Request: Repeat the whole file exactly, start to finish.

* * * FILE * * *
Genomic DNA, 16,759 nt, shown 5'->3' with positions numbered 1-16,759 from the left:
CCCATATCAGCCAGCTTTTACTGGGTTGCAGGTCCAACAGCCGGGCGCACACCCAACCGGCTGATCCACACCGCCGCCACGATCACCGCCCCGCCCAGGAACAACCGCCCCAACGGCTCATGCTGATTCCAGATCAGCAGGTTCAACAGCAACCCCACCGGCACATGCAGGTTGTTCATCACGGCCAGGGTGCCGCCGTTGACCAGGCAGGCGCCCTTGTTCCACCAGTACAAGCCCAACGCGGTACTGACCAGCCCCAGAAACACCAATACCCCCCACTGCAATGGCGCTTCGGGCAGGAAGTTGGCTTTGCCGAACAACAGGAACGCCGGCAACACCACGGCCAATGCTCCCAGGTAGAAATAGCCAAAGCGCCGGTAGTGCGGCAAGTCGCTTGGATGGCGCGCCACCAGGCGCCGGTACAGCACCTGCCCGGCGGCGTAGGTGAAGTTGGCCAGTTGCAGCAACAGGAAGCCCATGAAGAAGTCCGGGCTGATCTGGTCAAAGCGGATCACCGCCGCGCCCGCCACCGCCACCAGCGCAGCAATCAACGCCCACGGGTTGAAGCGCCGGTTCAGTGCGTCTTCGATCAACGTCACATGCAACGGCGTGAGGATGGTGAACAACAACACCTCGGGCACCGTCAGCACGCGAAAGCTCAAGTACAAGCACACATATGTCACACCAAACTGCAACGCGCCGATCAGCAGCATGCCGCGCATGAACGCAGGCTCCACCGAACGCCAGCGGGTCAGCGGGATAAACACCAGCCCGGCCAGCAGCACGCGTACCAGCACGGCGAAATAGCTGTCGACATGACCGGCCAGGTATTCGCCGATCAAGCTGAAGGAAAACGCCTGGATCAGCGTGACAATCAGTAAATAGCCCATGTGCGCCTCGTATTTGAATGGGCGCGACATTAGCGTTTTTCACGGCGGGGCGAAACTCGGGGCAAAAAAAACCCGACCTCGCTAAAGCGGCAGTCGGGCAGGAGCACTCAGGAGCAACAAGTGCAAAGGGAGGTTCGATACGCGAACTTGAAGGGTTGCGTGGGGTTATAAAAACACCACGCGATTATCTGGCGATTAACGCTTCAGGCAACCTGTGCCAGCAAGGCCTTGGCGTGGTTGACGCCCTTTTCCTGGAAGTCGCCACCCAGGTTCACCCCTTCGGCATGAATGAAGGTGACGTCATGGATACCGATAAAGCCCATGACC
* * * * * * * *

Genomic DNA, 16,759 nt, shown 5'->3' with positions numbered 1-16,759 from the left:
CCCATATCAGCCAGCTTTTACTGGGTTGCAGGTCCAACAGCCGGGCGCACACCCAACCGGCTGATCCACACCGCCGCCACGATCACCGCCCCGCCCAGGAACAACCGCCCCAACGGCTCATGCTGATTCCAGATCAGCAGGTTCAACAGCAACCCCACCGGCACATGCAGGTTGTTCATCACGGCCAGGGTGCCGCCGTTGACCAGGCAGGCGCCCTTGTTCCACCAGTACAAGCCCAACGCGGTACTGACCAGCCCCAGAAACACCAATACCCCCCACTGCAATGGCGCTTCGGGCAGGAAGTTGGCTTTGCCGAACAACAGGAACGCCGGCAACACCACGGCCAATGCTCCCAGGTAGAAATAGCCAAAGCGCCGGTAGTGCGGCAAGTCGCTTGGATGGCGCGCCACCAGGCGCCGGTACAGCACCTGCCCGGCGGCGTAGGTGAAGTTGGCCAGTTGCAGCAACAGGAAGCCCATGAAGAAGTCCGGGCTGATCTGGTCAAAGCGGATCACCGCCGCGCCCGCCACCGCCACCAGCGCAGCAATCAACGCCCACGGGTTGAAGCGCCGGTTCAGTGCGTCTTCGATCAACGTCACATGCAACGGCGTGAGGATGGTGAACAACAACACCTCGGGCACCGTCAGCACGCGAAAGCTCAAGTACAAGCACACATATGTCACACCAAACTGCAACGCGCCGATCAGCAGCATGCCGCGCATGAACGCAGGCTCCACCGAACGCCAGCGGGTCAGCGGGATAAACACCAGCCCGGCCAGCAGCACGCGTACCAGCACGGCGAAATAGCTGTCGACATGACCGGCCAGGTATTCGCCGATCAAGCTGAAGGAAAACGCCTGGATCAGCGTGACAATCAGTAAATAGCCCATGTGCGCCTCGTATTTGAATGGGCGCGACATTAGCGTTTTTCACGGCGGGGCGAAACTCGGGGCAAAAAAAACCCGACCTCGCTAAAGCGGCAGTCGGGCAGGAGCACTCAGGAGCAACAAGTGCAAAGGGAGGTTCGATACGCGAACTTGAAGGGTTGCGTGGGGTTATAAAAACACCACGCGATTATCTGGCGATTAACGCTTCAGGCAACCTGTGCCAGCAAGGCCTTGGCGTGGTTGACGCCCTTTTCCTGGAAGTCGCCACCCAGGTTCACCCCTTCGGCATGAATGAAGGTGACGTCATGGATACCGATAAAGCCCATGACC